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Does a current flow in a circuit due to voltage (potential difference between the 2 points of the battery) or due to the attraction of unlike charges (e.g. an electron and the positive terminal of the battery).

Also, imagine there is an ideal circuit with a 9V battery with no internal battery resistance, superconducting wires and no resistors. Since V=IR, 9=I(0). What will be the current in this case?

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    \$\begingroup\$ As your equation suggests, the current would be (theoretically) infinite. \$\endgroup\$ Feb 14, 2016 at 11:57
  • \$\begingroup\$ Also, if there is no voltage and resistance, e.g. just a superconducting wire lying around, there should be no current. However, since V=IR and V=0 and R=0, I=anything. Isn't that a paradox \$\endgroup\$ Feb 14, 2016 at 12:02
  • \$\begingroup\$ @RaphaelLow, no paradox. Super conductors don't have "zero reistance" (try putting AC current through them, they blow up). Current in super conductors is a pair electron wave. So with enough physics you can prove that the electrons are either moving or not, but that they had to have something to push them in the first place to move (inertia still holds true). \$\endgroup\$
    – Dave
    Feb 14, 2016 at 12:40
  • \$\begingroup\$ In physics, when our models give infinities, it is usually a sign that the model has broken down and doesn't apply to the conditions considered. In a superconducting ring, a current set up initially will flow forever because the electrons are not scattered; however, there is no potential difference in this case. @Dave's comment that superconductors have finite resistance is not quite correct. There are limits on the current/magnetic flux density for which the superconductive state can exist, however. And infinite currents can't flow in practice because everything has some inductance. \$\endgroup\$ Feb 14, 2016 at 16:15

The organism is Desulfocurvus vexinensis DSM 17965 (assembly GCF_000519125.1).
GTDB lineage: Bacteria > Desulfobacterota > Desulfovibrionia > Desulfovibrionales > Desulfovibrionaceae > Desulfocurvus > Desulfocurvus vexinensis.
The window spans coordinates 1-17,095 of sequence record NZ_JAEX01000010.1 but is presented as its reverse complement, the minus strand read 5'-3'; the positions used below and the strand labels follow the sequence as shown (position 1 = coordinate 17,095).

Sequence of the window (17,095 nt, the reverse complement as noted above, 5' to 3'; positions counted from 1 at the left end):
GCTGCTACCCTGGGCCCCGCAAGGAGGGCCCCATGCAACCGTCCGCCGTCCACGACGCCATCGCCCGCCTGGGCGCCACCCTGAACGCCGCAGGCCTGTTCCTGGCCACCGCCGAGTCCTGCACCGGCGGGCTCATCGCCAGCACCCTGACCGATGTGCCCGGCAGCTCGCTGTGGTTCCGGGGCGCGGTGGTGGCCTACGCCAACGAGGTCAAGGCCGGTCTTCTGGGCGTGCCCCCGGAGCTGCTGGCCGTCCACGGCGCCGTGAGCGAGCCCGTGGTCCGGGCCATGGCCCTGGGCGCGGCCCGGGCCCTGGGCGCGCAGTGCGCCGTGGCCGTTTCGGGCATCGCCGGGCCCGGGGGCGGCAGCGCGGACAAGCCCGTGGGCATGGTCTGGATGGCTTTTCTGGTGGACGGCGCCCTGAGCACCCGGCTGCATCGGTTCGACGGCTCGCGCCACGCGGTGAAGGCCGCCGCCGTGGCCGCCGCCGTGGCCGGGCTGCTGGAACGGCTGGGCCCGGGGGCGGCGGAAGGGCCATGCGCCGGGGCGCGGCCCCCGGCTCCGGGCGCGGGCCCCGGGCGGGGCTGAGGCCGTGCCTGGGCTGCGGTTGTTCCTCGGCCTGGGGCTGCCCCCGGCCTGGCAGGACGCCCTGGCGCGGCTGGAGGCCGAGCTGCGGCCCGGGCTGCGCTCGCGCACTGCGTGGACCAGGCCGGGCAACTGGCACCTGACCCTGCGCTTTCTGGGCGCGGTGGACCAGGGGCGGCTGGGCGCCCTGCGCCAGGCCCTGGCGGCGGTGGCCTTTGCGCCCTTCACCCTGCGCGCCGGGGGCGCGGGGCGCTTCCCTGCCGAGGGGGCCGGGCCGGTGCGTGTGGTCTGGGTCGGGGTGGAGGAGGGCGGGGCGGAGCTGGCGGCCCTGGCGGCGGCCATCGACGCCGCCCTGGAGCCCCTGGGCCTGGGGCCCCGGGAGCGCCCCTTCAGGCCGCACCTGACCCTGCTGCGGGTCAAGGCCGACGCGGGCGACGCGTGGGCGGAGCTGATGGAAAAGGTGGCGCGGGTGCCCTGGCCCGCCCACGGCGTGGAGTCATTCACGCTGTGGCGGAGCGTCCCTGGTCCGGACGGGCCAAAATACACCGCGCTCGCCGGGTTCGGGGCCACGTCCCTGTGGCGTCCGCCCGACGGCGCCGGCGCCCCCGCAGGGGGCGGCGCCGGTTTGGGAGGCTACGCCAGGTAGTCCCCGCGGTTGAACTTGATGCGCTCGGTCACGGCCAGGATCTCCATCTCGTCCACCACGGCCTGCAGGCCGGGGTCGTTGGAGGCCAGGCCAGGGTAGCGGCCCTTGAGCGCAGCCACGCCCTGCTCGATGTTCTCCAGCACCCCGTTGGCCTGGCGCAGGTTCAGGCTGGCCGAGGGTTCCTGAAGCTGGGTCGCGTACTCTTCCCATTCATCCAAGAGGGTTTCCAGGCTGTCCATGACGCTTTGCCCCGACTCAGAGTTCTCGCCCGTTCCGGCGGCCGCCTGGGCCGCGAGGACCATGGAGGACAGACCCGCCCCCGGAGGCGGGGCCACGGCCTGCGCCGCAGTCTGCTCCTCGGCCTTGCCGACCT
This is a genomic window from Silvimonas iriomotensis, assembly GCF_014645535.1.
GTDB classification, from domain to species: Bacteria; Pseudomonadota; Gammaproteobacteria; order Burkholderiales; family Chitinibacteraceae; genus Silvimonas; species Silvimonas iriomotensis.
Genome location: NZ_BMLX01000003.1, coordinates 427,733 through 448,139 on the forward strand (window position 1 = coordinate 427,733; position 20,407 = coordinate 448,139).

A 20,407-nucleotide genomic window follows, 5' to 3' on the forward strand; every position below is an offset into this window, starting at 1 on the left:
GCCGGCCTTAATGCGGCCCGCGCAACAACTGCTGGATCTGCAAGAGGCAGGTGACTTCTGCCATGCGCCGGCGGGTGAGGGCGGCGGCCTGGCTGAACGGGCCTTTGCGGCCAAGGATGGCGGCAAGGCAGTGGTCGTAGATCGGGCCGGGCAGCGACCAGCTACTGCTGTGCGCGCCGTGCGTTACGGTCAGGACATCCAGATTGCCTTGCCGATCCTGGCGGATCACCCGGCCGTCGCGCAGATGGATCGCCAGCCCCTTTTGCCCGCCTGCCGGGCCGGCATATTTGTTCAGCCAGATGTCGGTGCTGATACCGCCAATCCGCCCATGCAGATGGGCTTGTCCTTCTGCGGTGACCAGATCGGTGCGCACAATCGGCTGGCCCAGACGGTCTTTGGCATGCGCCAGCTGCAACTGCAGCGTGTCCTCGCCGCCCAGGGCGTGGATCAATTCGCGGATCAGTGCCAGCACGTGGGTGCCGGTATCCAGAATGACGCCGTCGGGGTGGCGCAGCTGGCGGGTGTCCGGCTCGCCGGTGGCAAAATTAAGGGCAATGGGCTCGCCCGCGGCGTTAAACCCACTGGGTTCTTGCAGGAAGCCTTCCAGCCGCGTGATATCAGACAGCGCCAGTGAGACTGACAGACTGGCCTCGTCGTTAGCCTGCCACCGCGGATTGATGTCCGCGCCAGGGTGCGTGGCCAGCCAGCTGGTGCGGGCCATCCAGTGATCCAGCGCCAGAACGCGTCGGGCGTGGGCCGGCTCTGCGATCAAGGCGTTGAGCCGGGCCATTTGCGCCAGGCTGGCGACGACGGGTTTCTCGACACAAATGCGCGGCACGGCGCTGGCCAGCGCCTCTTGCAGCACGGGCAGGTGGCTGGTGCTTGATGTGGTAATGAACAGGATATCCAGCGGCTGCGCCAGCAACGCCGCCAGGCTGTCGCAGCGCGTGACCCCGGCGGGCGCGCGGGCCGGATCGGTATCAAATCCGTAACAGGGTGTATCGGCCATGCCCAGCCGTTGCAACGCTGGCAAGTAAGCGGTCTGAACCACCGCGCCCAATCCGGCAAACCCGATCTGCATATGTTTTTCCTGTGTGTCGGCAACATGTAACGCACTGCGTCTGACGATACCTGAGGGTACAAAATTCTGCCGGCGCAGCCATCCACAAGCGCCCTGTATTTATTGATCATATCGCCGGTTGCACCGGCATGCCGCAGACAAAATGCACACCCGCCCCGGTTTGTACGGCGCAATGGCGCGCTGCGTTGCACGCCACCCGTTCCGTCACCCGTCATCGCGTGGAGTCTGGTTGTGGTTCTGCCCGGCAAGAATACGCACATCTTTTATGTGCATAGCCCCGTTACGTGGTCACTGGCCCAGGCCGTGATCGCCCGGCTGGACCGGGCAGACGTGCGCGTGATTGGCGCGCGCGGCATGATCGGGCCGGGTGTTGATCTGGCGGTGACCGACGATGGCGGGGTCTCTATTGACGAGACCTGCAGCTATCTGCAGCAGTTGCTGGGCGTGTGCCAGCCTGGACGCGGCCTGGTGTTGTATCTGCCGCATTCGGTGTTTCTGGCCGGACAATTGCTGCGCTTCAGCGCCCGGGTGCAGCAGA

• \$\begingroup\$ @OleksandrR. I was more commenting on the fact that you shouldn't consider it to be a perfect conductor, as it isn't. The electrical resistance is "zero" in so much that an electron's velocity is undisturbed (it's inertial state is what it was last left at by an outside force). Past that we get quantum wonders. \$\endgroup\$
    – Dave
    Feb 14, 2016 at 16:54

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There is no difference between the two things you stated. Un-alike charges are attracted due to electric field. Electric fields produce potential differences. Potential differences is what we call Voltage. See, one and the same; we just like using voltages because they are a scalar value versus electric field/attraction which is a vector value (vector calculus is not fun to do to solve simple stuff.)

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Electrical current in a circuit or any conductor in general is due to a potential difference allowing atoms to "pass" electrons to each other, which results in a global trend of moving charged particles in one direction.

What makes a particular element more conductive than another is the ability of the atoms to easily (=without too much external energy needed) free or catch electrons. In macro-size world, it means that to create an electrical current of same value, a good conductor will need less potential difference than a bad conductor (or good dielectric). Hence the notion of "resistance".

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